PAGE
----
this makes sense

Soapmaking

Posted in Uncategorized by thismakessense on April 25, 2009

HISTORY

According to Wikipedia the earliest recorded recipe for soap comes from Ancient Babylon written on a clay tablet around 2200 BC, and evidence of soapmaking predating that by 500 years. The formula consists of Alkali and cassia oli. The ancient Egyptians used animal and vegetable oils with alkaline salts to create a soaplike substance, as indicated by the Ebers papyrus dated to 1550 BC. Documents also mention the soap was used in preparation for weaving wool.

Modern soap is decendent from an Arabian recipe. One manuscript from the 13th century details recipies for soap making such as: “use sesame oil, a pinch of potash, alkali and lime, mix them together and boil. After cooking pour into molds, leave to set for hard soap.”

Soaps using vegetable oils, like olive oil began to be used in Europe in the 16th century. Castile soap, considered the oldest “white soap” from Italy, is a well known example of this kind of soap that is still made today.

MODERN PRACTICES

Today the use of soap and importance placed on hygene has become so prominent that soap bars began to be manufactured in the late 18th century. Many advertising campaigns over the years have premoted the relationship between soap use and cleanliness and health.

Commonly the soapmaking practice used today is the use of  fats and lye that react to cause soapifcation. The main difference in handmade soap from industrial soap is that the glycerin is not removed which allows the soap to naturally moisturise insead of becoming a pure detergent.

MAKE YOUR OWN

Because Lye is a dangerous and corrosive and will degrade organic tissue

soap nut recipes, soapwort recipes. My laundry soap is made from soap bark

f I am using soapwort extract (in liquid form) instead of dried soapwort root, how would the procedure be different?

1-a plant oil, such as sunflower seed oil, corn oil, linseed/flaxseed oil or perhaps, soybean oil;
2-water-you’ll likely need at least some;
3-a caking material, such as cornstarch, flour, oatmeal;
4-your choice of fragrance, such as vanilla, lemon, rose, etc.
5-saponins from soap wort, yucca or another plant with these chemicals.

Proportions of water, oil and caking material will likely determine how hard or soft the finished product is. The oil will help removbe body oils; the saponins will cleanse most body parts and the fragrance will make it smell nice.

It is not true that real soap is made with lye. Lye is used in combination with fat to create a substance that mimics real soap. Real soap comes from plants, see:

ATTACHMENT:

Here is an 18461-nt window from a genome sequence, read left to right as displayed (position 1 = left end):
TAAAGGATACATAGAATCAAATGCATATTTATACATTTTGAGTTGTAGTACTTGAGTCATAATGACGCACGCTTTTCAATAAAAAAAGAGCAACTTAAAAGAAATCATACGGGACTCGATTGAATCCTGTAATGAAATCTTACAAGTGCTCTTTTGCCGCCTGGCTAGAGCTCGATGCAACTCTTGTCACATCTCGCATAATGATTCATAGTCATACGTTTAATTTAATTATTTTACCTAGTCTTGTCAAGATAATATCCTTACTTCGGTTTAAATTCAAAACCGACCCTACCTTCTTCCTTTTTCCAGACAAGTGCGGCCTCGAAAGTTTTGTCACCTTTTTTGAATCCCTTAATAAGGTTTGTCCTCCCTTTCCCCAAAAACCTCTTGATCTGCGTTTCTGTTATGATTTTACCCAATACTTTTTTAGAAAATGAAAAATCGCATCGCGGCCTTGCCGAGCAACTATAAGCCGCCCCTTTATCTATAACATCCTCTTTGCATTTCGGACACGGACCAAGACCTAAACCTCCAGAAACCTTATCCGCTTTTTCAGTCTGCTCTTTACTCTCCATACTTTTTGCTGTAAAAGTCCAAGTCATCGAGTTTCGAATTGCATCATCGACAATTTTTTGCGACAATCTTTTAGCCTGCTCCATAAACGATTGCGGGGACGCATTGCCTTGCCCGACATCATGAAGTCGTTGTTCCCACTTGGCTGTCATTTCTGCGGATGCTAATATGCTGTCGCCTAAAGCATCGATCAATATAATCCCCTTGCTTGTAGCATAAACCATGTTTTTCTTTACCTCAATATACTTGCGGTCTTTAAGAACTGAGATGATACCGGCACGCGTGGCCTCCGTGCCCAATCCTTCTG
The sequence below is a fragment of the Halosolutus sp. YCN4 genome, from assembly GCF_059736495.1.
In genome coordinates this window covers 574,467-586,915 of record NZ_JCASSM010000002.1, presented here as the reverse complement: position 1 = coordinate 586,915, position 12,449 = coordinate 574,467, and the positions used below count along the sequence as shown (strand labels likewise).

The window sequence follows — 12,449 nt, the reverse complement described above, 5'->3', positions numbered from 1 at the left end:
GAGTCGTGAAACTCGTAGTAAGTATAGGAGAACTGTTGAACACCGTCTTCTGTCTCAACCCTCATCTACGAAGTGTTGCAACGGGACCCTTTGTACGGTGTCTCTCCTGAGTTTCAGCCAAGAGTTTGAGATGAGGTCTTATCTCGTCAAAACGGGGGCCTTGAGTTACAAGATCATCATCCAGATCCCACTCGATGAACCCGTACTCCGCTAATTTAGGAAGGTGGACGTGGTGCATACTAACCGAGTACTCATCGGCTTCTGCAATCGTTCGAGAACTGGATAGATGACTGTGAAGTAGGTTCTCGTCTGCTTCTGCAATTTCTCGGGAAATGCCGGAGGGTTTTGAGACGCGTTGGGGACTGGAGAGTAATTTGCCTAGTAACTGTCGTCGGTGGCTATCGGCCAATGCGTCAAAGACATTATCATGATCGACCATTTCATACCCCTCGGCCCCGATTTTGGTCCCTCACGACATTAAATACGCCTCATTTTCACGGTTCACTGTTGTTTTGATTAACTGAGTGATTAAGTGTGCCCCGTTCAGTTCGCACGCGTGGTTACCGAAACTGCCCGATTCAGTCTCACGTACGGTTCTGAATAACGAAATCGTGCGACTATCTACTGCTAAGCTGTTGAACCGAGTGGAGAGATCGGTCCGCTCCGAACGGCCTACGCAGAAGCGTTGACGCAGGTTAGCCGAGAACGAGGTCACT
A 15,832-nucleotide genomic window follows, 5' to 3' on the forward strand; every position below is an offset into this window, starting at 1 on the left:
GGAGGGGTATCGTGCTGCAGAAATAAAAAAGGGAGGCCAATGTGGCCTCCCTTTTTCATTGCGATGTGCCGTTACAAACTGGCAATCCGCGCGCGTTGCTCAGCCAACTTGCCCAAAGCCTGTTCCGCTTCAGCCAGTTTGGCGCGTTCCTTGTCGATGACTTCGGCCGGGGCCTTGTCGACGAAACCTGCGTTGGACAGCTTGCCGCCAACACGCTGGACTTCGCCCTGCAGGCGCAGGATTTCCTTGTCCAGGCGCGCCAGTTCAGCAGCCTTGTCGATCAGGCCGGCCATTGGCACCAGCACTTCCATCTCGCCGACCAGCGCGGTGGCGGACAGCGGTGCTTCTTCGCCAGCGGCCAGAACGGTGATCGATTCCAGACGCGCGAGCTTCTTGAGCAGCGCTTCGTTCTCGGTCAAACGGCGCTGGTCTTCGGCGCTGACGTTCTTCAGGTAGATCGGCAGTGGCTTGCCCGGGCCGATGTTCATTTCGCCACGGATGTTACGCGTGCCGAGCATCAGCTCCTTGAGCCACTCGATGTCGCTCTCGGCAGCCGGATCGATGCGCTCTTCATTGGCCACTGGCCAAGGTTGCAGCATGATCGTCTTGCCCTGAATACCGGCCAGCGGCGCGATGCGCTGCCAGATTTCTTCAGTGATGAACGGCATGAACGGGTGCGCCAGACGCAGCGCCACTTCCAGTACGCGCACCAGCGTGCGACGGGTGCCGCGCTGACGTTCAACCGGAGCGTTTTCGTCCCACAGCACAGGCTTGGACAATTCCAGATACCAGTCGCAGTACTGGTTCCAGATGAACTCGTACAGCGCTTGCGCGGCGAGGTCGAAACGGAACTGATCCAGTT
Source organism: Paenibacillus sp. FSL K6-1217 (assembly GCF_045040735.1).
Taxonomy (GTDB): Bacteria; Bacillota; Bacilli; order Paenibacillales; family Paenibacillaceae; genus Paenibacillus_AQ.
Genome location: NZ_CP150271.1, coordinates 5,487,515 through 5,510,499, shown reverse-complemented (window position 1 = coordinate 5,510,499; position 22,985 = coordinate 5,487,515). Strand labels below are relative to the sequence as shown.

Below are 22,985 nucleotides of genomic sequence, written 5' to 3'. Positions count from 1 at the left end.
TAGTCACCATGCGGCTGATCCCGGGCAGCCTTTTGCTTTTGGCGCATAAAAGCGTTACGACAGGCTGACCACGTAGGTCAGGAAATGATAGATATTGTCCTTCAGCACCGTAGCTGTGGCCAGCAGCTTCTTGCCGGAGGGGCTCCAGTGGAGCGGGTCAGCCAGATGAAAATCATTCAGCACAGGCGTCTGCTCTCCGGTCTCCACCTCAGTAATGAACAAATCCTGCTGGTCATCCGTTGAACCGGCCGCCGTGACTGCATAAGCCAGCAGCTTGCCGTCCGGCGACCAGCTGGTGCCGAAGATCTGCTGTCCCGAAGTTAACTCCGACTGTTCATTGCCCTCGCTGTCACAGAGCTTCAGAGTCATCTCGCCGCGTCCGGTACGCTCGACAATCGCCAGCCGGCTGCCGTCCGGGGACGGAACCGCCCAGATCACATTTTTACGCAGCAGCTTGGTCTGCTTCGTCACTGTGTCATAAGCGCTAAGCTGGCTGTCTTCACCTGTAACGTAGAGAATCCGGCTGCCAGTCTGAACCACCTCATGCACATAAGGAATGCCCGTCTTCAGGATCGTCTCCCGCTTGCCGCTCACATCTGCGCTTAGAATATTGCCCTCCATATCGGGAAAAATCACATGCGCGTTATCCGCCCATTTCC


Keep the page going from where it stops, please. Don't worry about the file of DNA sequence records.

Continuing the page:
http://en.wikipedia.org/wiki/Saponin
http://en.wikipedia.org/wiki/Sapindaceae
http://en.wikipedia.org/wiki/Soapwort

Making soap without lye is not only possible, but safer and healthier.

http://www.ehow.com/how_4742175_olive-oil-soap-lye.html

There are some plants that are actually used as soaps: soapwort (or bouncing bet), soapnuts, yucca root, pokeweed root, or buckeyes (or horse chestnut) are some of the more common in the USA. Dry the plant, pods, or roots out chop up into small pieces, then place with water in a bottle and shake. It is only a liquid soap. Soapwort is used to clean delicate old fiber in museums. You can learn more about soapnuts at http://www.soapnuts.com (as well as recipes for soaps containing lye and many other things)

I also read…. if you have the right conditions, you can grow shampoo ginger, which is one of the saponin producing plants. You won’t get the lather that we expect from soap (and you don’t need lather to get clean; most soaps these days contain lathering agents because we’ve gotten so used to associating suds with cleaning power), but it does work. You squeeze or crush the flower head and get a slightly slippery fluid out of it. This is the “soap” or “shampoo”.

Also, you can avoid using lye by burning some wood, green oak is best (or so I’ve read), and save the ashes. You can use the ashes just the way they are but it seems to be preferred to filter them. So, somehow try to run water through the ashes so that you end up with an ashy-water (but the larger pieces will have been filtered out and will not be in the water). Let the ashy-water sit for some time (I’m not sure how long though, probably a few hours at least). Use this ashy-water in place of the lye in your recipe (again I am not sure about how much ashy-water vs. the amount of lye/water… I’d probably use the same amount of ashy-water as the amount of water you were originally supposed to use, though I do not know this for certain). I read somewhere that using the ashy-water instead of lye is also dangerous and precautions should be made. As with everything else I’ve said, I’m not sure whether this is true or what precautions would need to be made so you should do some additional research if you plan to try this method. There is actually a type of soap made with ash (instead of lye) that you can purchase/find online (but be picky as to where you buy it and what it looks like) it’s called “African Black Soap”. It has been made in different parts of Africa for centuries and each region seems to have their own variation of the same recipe. Most genuine African Black Soap’s are somewhat crumbly and not particularly attractive in appearance. I’ve seen some that actually kind of looks like cooked meatloaf…

http://knol.google.com/k/ehowknol/how-to-make-soap-without-lye/3a9e8hggiw4cz/201#

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